Tuesday, the rental company came in the morning and took away all the rest of the things in our apartment… our furniture, our cookware and dishware, and washing machine… microwave. The apartment was depressingly sad and empty. We lovingly cleaned it. Tuesday afternoon we had to go with our relocation company rep to de-register our apartment address. In Japan, everyone has a residence card with their address registered with the local ward office. I went there 4 1/2 years ago to have our address printed on the back of our residence cards.

The LDK (living-dining-kitchen) part of our apartment.

Then… we had some banking issues that we needed help with. We have had a bank account here since we moved to Japan. But the banking system in Japan can be notoriously difficult to navigate even if you can speak the language. For a non-fluent Japanese speaker… it can be almost impossible. We had our relocation rep to help us with that… as well as with the cancellation of my Japanese phone plan.

Today… Wednesday, was the check-out inspection of our apartment. It was brief and easy, but at the end we had to turn in our keys, and say our last goodbyes to our tiny 30th floor Tokyo high-rise apartment. It was a rather sad and subdued walk back to our hotel.

My husband is still doing some work and video meetings from our hotel, and will be tomorrow as well. But on Friday, in the early afternoon, we will leave for Haneda International Airport for a 12 hour flight back to the United States. After a 4 hour layover in Detroit, we will make the final part of our journey back “home” to Atlanta.

It will be a slow and sad transition back to our “American” life… but we have time… lots of time in quarantine from COVID-19. I know it will all get done, and it will all be fine in the end. But for now, we are already missing Tokyo.

Last Friday evening in Tokyo…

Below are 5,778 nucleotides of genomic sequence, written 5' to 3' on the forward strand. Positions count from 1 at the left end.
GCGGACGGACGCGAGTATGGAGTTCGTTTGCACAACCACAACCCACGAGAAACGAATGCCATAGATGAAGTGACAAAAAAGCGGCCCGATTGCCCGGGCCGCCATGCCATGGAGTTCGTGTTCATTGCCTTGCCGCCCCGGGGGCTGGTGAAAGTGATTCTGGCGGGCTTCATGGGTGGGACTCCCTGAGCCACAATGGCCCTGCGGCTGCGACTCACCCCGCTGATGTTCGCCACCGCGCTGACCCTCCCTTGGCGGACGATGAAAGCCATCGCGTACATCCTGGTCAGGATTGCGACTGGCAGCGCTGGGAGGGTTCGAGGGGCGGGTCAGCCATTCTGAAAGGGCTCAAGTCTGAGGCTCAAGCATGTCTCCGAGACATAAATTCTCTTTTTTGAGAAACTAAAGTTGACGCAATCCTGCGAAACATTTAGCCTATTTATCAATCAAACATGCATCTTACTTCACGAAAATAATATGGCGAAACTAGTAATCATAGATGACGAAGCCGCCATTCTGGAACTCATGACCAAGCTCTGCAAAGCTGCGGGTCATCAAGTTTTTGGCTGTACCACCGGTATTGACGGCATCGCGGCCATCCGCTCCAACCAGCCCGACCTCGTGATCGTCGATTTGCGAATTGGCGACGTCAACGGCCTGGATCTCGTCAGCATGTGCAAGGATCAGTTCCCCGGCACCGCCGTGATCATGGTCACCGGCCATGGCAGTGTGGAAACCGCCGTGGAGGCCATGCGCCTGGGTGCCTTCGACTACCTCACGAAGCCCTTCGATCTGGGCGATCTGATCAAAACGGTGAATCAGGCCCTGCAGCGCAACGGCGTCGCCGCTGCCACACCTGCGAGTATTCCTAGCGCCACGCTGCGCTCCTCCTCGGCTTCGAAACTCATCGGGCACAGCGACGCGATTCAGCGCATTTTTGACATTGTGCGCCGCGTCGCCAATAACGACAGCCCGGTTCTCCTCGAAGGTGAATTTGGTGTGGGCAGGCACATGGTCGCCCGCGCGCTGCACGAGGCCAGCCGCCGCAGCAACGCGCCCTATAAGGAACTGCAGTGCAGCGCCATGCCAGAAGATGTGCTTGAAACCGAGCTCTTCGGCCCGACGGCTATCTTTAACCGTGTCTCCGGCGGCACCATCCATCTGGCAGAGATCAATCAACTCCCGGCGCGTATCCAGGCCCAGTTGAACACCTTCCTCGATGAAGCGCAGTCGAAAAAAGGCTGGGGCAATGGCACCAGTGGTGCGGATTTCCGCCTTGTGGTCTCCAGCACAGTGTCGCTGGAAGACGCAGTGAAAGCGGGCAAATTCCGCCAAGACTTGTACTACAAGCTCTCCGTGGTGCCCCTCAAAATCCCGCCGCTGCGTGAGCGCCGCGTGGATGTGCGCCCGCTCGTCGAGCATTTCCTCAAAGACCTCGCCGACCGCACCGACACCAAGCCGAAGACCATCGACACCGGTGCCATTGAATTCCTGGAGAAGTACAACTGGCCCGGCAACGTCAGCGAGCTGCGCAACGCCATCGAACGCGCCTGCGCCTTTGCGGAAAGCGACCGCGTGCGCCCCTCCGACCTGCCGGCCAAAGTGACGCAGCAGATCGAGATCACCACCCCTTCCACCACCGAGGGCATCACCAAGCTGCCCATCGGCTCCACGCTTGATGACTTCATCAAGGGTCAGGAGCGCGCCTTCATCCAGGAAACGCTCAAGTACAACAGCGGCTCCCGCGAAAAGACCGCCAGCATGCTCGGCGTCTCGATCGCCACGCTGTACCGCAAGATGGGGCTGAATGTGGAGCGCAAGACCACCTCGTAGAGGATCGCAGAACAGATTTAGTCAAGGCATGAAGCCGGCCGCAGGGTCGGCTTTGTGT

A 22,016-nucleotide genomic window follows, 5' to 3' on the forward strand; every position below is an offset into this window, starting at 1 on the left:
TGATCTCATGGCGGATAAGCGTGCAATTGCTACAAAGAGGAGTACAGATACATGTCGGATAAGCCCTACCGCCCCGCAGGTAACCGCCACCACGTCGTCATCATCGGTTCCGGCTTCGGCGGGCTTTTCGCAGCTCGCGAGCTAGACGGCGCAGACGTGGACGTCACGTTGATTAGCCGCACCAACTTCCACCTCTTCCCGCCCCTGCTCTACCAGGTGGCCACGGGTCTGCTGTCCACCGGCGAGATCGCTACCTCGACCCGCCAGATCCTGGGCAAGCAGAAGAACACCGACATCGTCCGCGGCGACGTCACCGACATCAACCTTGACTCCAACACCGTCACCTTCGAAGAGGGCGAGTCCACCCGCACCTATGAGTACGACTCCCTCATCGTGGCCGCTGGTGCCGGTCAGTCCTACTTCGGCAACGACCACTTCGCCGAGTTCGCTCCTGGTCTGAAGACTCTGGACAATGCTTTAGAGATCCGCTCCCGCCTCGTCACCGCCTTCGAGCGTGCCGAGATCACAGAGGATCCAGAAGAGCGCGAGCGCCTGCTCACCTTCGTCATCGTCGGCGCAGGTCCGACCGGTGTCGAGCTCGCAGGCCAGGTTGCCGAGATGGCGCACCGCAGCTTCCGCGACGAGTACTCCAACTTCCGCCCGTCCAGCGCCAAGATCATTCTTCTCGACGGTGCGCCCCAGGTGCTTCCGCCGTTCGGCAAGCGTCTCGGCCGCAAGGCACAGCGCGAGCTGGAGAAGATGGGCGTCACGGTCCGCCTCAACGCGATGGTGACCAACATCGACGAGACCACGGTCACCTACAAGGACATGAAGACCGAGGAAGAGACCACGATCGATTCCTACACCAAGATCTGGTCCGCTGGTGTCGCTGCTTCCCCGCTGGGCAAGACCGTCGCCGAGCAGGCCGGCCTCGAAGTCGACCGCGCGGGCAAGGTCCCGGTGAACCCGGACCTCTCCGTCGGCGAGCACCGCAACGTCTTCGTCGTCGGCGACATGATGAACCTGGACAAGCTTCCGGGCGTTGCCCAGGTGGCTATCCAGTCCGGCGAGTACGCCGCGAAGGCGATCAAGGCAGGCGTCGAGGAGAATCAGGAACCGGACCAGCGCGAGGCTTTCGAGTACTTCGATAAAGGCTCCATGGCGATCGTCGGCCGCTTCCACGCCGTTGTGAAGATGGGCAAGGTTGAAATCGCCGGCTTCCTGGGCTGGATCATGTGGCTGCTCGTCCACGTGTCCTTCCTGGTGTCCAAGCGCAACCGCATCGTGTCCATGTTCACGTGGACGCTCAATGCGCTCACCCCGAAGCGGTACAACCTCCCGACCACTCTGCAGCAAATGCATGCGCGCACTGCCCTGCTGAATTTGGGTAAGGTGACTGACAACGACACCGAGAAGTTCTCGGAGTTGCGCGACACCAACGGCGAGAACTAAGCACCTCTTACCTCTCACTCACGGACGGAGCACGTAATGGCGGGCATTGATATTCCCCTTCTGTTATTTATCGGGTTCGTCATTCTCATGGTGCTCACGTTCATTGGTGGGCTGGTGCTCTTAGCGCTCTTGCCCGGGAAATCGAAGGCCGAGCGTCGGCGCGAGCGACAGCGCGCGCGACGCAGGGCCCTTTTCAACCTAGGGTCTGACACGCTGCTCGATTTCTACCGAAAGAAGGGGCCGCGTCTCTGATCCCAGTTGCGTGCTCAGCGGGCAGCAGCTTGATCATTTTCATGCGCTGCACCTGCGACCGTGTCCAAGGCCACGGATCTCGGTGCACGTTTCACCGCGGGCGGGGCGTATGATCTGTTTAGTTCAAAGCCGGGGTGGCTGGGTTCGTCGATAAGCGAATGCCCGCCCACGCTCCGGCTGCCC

So, the days are now down to less than seven. My job assignment has come to an end, and it’s time to return to the United States.

Rainbow Bridge over Tokyo Bay

When we tell people that we’re getting ready to return to the US, invariably the response is, “I’ll bet you’re glad to be coming home.” And yes, we are…but we’re also profoundly sad to be leaving home.

In the last 4-1/2 years, Tokyo has become our home.

That probably sounds strange. After all, we still can’t speak the language worth a darn. We’re 6,000 miles away from our family and most of our friends. We live in a tiny apartment, instead of a spacious and nice house in the US.

And yet, we’ve come to love this place and we’ve been very happy here. The people are kind and wonderful, even to us “gaijin” (foreigners). The culture is respectful and orderly. The country is clean and safe. We’ve enjoyed being able to walk almost anywhere in Tokyo, any time of the day or night, and feel comfortable.

The words I’ve just written fall short of describing the feelings we have about Japan. And part of the sadness we feel comes from the uncertainty about when we might be able to return.

I will continue to work with my Japanese colleagues. The plan for my job was to travel back to Japan fairly frequently along with doing virtual work via videoconference from the US. All that has changed with COVID-19.

Japan has, to a large degree, controlled the spread of COVID-19. There has been a slight increase in cases recently, as restrictions have been lifted on almost all businesses and travel within the country. Still, the number of COVID-19 cases in Tokyo has been around 100 per day or fewer. Quite few, given that Tokyo is a densely populated metropolis of nearly 37.5 million people. Adjusting for population, the infection rate in the US is more than 50 times what it is in Japan. Not exactly an encouraging “welcome home.”

Because of the abject failure of the US to control COVID-19, Japan (and most other countries in the world) has closed the border to US citizens. So, for the foreseeable future, until and unless the US can get control of the pandemic, we won’t be allowed back into Japan. Once we leave here next Friday, we won’t be able to return, probably for a very long time.

This uncertainty of when or if we will be able to return compounds the already difficult transition back to the US. Before COVID-19, we knew we would be sad about leaving, but we could look forward to returning with some frequency. We no longer have that to comfort us.

It may be difficult for anyone else who hasn’t had this kind of experience to understand. Sometimes it’s hard for us to understand. We came here expecting to have an interesting 2 years, then return without so much as skipping a beat. Then 2 years became 3, and 4. We never expected to love our adopted country this much.

Looking out of our apartment window at the high rises, and the ship passing on Tokyo Bay, it’s hard to accept this will be our last Friday night as Tokyo residents. We do look forward to many things about returning to our home in the US. But we will so miss our home in Japan.